We returned to Aachen by the same means, only waiting a short while for the bus back and this time alighting at the Hauptbahnhof.
As I have already mentioned in one of my Aachen reviews, there is no longer any direct train service between Maastricht (Netherlands) and Aachen (Germany), but these two cities are only thirty kilometers apart and are connected by the local Veolia bus line number 50, which runs four times an hour on weekdays, twice an hour on evenings and weekends.
It is a pleasant journey through a region of gently rolling hills, not flat like the rest of the Netherlands. The route is a two lane highway with bicycle paths on both sides, separated from the highway by a wide strip of grass – an arrangement that is more or less standard throughout the Netherlands.
The journey takes just about an hour, making all stops along the way. In 2012 I paid € 5.50 for the trip. As on any local bus, you just get on at a bus stop and pay the driver.
Update: in 2015 I bought a one-day “Euregioticket“ for € 18.00, to take the bus from Aachen to Maastricht and back on the same day. But in retrospect I think it would have been possible to buy one-way tickets for € 7.00 each way. (The “Euregioticket“ is a one-day pass for the entire region, not only there and back.)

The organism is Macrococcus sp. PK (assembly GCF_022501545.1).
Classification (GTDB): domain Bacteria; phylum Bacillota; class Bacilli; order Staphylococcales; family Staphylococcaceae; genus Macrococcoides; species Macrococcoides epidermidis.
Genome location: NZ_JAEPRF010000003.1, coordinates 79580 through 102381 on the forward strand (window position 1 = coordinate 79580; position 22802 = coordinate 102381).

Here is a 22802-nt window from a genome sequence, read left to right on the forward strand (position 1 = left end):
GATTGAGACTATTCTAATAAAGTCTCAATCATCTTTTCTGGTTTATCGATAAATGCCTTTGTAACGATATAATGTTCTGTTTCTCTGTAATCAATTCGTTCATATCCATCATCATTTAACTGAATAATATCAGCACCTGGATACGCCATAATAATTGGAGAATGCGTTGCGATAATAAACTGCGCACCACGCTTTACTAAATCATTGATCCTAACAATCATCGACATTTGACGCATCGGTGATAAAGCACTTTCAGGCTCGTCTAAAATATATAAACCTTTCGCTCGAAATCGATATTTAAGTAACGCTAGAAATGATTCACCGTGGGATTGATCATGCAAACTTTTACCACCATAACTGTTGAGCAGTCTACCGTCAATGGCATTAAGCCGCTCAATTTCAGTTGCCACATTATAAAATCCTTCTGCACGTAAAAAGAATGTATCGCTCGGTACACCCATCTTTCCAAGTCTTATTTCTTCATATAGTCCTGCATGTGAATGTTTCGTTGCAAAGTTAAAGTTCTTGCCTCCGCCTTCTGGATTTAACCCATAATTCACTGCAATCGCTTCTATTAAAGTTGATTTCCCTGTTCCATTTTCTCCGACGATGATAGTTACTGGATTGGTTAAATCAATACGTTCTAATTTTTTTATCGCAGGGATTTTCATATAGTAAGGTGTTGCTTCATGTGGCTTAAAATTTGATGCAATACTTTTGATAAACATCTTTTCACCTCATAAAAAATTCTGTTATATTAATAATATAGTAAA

In other parts of the Netherlands, the southern city of Maastricht does not have a reputation as a very good cycling city. Especially people from Groningen, in the far north of the country, are no doubt unimpressed when they come to Maastricht and find that the level of bicycle use is roughly half of what they are accustomed to.
But by any international standards, Maastricht is doing very well. Cycling in Maastricht has a modal share of almost 30% of all trips up to 7.5 km, which is really not bad at all. (For comparison, my home city of Frankfurt am Main, Germany, has just recently managed to get up to 15 % after a big push in recent years.)
Having recently been to Groningen, I can confirm that the cycling infrastructure up there is even better than in Maastricht – but Maastricht certainly has nothing to be ashamed of. It has two centrally located car-free bridges over the river and an extensive network of cycle lanes and paths.